Religion-only accommodation question
Hamilton02 at aol.com
Hamilton02 at aol.com
Sun Apr 10 13:23:49 PDT 2005
As I've said before, I would not read the "clergy exception" quite so
expansively. It is not a shield of autonomy from legal accountability, but rather
an acknowledgment that an adult clergy member has clearly assented to a
religious institution's rules and requirements, so that when religious rules are
applied to employment decisions, the courts should not become involved. Any
party outside that relationship introduces an entirely different legal
scenario. The fact that the tort and/or criminal victim is a member of the church
should not be enough to put the mantle of the "clergy exception" on the
religious entity. Surely, the children's involvement provides a reason to say
compelling interest is met, but I see no reason to apply the exception where the
actions are taken for secular purposes, as in the clergy abuse cases.
But I do completely agree that believers consent to church governance, and
that for that reason, they bear at least partial responsibility when their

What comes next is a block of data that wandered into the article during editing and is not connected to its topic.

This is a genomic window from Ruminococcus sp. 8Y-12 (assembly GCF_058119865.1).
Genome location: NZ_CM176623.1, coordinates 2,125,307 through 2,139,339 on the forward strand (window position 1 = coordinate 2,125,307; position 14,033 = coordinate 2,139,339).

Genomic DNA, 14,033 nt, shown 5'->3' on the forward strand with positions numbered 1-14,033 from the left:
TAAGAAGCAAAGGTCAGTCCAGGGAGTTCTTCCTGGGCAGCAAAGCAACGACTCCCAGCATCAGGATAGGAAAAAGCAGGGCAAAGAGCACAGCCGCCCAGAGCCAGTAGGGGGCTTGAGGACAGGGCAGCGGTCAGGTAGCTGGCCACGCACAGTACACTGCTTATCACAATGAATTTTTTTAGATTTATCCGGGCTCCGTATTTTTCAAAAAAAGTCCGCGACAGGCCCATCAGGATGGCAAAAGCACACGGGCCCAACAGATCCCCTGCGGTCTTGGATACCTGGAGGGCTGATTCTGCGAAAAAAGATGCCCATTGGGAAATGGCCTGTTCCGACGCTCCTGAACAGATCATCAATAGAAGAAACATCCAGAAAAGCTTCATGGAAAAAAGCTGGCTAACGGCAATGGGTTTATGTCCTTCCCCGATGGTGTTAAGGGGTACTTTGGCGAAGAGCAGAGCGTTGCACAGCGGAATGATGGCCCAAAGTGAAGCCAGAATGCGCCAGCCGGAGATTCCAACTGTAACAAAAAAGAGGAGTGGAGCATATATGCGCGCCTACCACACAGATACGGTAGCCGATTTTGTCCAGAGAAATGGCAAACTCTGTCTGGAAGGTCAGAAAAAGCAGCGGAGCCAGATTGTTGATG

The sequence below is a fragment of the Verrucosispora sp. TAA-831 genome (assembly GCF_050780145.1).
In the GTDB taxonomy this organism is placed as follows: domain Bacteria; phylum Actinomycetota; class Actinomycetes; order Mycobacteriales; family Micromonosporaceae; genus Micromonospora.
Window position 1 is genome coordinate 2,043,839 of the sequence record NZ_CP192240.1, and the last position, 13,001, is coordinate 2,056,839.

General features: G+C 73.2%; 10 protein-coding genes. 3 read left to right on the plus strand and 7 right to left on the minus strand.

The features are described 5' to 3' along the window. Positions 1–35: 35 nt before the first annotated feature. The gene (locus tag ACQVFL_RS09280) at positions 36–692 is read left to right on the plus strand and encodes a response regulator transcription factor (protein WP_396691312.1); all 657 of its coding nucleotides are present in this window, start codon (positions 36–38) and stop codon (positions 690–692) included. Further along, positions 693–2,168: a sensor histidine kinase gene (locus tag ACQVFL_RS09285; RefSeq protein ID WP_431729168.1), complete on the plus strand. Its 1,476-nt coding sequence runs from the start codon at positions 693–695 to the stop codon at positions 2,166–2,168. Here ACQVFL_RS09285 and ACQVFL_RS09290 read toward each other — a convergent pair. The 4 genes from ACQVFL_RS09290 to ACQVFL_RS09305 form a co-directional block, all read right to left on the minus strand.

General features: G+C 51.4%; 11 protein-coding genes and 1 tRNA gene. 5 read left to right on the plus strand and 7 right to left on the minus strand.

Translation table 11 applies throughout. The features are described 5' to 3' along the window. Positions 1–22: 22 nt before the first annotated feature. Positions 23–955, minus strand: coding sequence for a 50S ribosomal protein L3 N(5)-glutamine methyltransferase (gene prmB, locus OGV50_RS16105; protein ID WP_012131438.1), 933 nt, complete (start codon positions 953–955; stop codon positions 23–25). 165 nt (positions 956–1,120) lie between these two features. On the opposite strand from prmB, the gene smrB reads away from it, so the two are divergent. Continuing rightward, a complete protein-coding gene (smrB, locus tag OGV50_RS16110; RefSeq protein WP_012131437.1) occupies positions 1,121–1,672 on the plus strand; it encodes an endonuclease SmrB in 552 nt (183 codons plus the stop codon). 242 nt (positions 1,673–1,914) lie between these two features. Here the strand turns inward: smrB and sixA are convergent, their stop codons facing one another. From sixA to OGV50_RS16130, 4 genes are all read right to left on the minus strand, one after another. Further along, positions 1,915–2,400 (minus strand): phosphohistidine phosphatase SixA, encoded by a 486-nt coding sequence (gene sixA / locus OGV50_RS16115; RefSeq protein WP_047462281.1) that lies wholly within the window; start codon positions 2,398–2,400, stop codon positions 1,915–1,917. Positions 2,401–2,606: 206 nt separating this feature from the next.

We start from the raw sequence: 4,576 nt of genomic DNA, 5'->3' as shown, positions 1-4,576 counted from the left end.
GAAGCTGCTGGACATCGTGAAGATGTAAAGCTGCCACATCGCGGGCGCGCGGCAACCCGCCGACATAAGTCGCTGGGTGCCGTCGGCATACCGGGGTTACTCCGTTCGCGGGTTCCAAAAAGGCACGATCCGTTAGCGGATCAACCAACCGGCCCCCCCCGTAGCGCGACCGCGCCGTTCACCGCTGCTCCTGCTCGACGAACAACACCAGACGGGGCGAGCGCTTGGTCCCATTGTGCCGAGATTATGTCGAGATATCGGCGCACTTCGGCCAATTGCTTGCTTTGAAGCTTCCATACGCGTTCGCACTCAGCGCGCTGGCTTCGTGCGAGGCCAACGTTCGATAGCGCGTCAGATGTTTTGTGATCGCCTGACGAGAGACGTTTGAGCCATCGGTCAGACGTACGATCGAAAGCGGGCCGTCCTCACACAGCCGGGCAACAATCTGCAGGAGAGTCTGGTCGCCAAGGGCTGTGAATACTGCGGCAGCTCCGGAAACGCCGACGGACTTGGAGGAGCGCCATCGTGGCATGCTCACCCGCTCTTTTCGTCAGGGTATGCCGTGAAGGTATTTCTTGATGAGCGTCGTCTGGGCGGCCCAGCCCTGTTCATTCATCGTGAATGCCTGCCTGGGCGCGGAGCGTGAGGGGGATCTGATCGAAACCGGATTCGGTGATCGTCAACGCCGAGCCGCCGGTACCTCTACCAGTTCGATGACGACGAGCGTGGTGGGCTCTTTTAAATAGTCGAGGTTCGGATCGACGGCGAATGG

unchecked leaders abuse the public trust. There are rank-and-file Catholics who
do agree with this view and feel the Church is financially responsible to
the victims it created. There are others who argue that they knew nothing and
therefore the money they gave to the church should not go to victims'
In a message dated 4/9/2005 11:53:53 A.M. Eastern Standard Time,
DLaycock at law.utexas.edu writes:
Courts have persisted in treating the plaintiffs in these cases as
outsiders, third parties, not part of the church, which seems clearly wrong. It is
easy to say that church members do not consent to sexual abuse, but that is not
the question. Plainly they do consent to a form of church governance, which
varies from church to church on grounds that are usually theological.
Children consent to nothing, but their parents chose a church with a particular
form of church governance. Probably the way to have written these opinions in
jurisdictions that ruled for plaintiffs is that the clergy exception is
clearly implicated, but there is a compelling interest in making some financially
responsible entity responsible for protecting children. Courts have not
bothered with that analytic step.
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